adidas drops the ball – big time

Good on Rebel Sport, Briscoes and Whakatane Sportsworld for taking a stance on the rugby jersey price issue. While adidas’ reaction to public outrage over the fleecing of Kiwi rugby fans has been little short of Kafka-esque to date (referring all local media enquiries to adidas HQ in Germany, who then promptly refer the calls to adidas in NZ), the emergence of a sympathetic stance among local retailers has been refreshing.

adidas’ initial reaction to the pricing criticism was typical of a large multinational for whom public relations is simply an ancillary publicity function bolted onto the marketing department. Instead of sympathising with the long-suffering Kiwi consumer or even attempting to explain why All Black jerseys are available elsewhere for about half the price in they are in New Zealand, adidas New Zealand’s country manager David Huggett told us his company would put the hard word on international retailers selling into New Zealand for violating their cross-border retail agreements with adidas.

To add insult to injury, Huggett then suggested Kiwis should put up with being price-gouged out of loyalty to New Zealand retailers.

Now, thanks to the stance taken by Tony Bonne of Whakatane Sportsworld and Rod Duke, general manager of Rebel Sport and Briscoes, adidas looks set to ride this wave of totally avoidable bad publicity for days to come. In fact, this is the lead story in today’s New Zealand Herald.

There’s no two ways about this: adidas has stuffed up a great opportunity to make thousands of Kiwi sports fans feel really good about the brand.

There’s no two ways about this: adidas has stuffed up a great opportunity to make thousands of Kiwi sports fans feel really good about the brand.

So why was the adidas NZ public relations machine asleep at the wheel at the launch of the All Blacks’ RWC strip – arguably one of the most important moments in this trading year? I really don’t think I’m being unfair here – even a half-decent Q&A document or issues forecasting session should have flagged pricing as a potential minefield. But Huggett’s answers to the obvious questions demonstrated clearly that these hadn’t been anticipated or prepared for.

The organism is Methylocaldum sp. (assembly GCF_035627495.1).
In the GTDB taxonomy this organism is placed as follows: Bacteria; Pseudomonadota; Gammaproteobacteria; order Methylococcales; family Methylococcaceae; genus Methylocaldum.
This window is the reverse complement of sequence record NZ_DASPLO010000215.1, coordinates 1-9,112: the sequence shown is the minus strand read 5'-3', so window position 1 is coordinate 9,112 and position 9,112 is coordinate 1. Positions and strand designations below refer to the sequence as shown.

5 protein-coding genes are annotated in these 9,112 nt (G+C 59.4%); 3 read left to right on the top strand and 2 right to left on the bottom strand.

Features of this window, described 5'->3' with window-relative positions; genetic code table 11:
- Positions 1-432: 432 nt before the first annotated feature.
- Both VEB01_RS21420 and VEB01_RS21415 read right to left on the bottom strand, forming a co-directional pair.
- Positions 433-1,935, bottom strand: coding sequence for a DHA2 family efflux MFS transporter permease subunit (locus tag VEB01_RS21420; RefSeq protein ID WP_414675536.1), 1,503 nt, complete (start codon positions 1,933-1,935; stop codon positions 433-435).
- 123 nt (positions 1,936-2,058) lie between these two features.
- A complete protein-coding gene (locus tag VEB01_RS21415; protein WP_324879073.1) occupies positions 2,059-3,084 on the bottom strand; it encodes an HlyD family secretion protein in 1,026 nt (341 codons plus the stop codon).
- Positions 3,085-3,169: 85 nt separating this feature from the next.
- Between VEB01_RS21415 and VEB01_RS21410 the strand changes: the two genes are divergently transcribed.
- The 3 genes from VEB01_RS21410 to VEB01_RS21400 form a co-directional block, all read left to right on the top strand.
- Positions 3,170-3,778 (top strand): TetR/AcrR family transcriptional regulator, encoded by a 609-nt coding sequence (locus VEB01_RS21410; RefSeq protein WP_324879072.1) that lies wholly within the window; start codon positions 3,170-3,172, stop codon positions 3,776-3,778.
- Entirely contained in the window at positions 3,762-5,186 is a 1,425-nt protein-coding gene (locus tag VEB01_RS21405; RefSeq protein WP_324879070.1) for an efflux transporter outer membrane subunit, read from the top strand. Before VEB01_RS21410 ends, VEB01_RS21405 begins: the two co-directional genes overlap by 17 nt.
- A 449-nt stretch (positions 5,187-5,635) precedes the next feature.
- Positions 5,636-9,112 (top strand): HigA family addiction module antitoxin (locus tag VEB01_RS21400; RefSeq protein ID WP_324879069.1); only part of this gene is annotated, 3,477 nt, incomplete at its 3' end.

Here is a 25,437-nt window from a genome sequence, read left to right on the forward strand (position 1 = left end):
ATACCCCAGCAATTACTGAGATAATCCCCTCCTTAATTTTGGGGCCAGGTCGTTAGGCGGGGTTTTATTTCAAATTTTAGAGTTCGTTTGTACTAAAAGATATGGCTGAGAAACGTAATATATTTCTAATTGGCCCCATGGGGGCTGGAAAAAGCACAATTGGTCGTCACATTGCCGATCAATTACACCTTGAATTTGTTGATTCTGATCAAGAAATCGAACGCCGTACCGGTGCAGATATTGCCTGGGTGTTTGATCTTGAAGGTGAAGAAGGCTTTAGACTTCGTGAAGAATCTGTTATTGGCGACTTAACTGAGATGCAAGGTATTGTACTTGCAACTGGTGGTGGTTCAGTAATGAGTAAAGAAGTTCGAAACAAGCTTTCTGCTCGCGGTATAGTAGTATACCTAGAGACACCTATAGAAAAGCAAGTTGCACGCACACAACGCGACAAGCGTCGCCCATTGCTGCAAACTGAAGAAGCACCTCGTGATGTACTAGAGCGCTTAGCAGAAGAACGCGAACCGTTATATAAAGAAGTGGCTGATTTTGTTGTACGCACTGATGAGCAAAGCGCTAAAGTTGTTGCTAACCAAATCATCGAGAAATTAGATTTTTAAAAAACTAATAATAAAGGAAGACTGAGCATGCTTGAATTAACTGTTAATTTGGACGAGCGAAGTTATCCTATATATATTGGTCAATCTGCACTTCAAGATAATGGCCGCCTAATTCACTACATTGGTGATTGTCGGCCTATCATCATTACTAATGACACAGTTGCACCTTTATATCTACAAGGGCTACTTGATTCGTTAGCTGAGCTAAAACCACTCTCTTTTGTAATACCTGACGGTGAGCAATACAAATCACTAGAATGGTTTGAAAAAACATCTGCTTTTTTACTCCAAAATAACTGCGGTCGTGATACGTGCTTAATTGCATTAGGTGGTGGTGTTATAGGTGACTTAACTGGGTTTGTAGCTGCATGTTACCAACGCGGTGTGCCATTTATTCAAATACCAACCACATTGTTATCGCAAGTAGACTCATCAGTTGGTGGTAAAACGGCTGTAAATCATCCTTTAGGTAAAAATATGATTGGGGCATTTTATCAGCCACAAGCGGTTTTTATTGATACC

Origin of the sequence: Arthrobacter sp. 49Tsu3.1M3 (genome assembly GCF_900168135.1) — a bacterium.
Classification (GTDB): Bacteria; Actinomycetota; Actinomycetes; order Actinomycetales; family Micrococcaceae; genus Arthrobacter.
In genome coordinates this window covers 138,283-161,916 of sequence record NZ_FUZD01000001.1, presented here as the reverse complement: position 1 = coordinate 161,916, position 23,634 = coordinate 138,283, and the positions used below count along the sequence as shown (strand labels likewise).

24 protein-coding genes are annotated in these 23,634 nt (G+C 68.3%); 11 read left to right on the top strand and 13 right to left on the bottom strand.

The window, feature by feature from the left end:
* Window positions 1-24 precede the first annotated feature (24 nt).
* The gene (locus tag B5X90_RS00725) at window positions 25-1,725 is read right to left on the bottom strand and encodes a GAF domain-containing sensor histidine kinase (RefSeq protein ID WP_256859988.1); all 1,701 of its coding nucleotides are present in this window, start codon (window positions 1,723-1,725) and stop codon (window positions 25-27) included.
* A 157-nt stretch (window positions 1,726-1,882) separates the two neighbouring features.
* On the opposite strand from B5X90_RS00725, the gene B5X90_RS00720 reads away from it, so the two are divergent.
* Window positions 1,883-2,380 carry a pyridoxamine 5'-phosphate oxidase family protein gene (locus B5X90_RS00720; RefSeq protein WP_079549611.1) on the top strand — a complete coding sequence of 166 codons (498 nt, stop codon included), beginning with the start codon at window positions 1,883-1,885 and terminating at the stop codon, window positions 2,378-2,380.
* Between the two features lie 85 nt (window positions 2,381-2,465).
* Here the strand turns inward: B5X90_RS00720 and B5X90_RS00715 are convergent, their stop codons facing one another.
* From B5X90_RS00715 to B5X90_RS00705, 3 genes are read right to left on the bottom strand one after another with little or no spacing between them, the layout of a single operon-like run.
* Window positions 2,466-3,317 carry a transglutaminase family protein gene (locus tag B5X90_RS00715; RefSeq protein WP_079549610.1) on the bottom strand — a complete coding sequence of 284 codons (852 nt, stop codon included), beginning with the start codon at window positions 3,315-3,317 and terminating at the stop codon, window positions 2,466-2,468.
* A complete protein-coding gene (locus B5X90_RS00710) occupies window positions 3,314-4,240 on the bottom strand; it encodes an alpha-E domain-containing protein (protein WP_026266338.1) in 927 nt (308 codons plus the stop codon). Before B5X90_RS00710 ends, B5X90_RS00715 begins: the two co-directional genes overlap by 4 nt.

What happened? Did adidas simply fail to think beyond the ‘publicity’ envelope? Was local PR advice either sought or ignored? Is adidas one of those organisations where public relations is relegated to picking up crumbs from the marketing table; where pricing and public relations are viewed as two totally different and unrelated discussions? Or do they simply not give a stuff, in the belief that their product will sell regardless – either now or after the event, when it’ll be discounted by 25 percent and they’ll still make a handsome profit?

To me, this whole episode has thrown up a handful of really obvious “should’a dones” (and no, it’s not 20-20 hindsight. Even a little grossly impaired foresight might have helped avoid the mess this thing has made of the adidas reputation here in NZ). Here’s my little list: feel free to add a few more…

  • think local; act local. Effective public relations is about understanding the needs, views, concerns and sensibilities of the local community. Whether you’re a gazillion-dollar multinational sponsoring a national sporting icon or a franchise operator moving into a new territory
  • fail to prepare; prepare to fail. Don’t be blinded by the razzamatazz. If you’re planning a high-profile launch or sponsorship event, pay as much attention to managing the potential down-side as maximising the potential up-side
  • give PR a wider rein. Don’t restrict your public relations function to a shallow ‘publicity’ remit. It’s actually about creating and protecting relationships; it should be encouraged to run rampant and poke its nose into every aspect of your organisation’s operation. Make sure it has meaningful oversight of every element of the marketing mix
  • stop drinking the Kool-Aid; keep it real. Your audience are real people with real emotions, not some anonymous ‘group’ on a spreadsheet. Ditch the corporate and legal mumbo-jumbo and communicate with them in language and about stuff that will actually mean something to them. Especially if you’re forced into defending a position
  • sponsorship is not an easy win. It’s a double-edged sword. Done well it’s a joy to behold and be part of. Done badly it can alienate the very people you’re wanting to reach. Learn how to do it really well in a way that not only raises your profile but also fosters a sense of loyalty to your brand

As for Mr Huggett’s call for NZ rugby fans to show loyalty to local retailers, all I can say is that loyalty – like reputation – is a hard-won commodity. It’s also a two-way street. Give customers what they want, at a fair price, and they’ll deliver it in spades. Rip them off and it simply won’t be there when you need it.

There’s a lesson in there somewhere for Fonterra, our energy suppliers and other elements of the NZ retail landscape, too, methinks. But that’s for another day…

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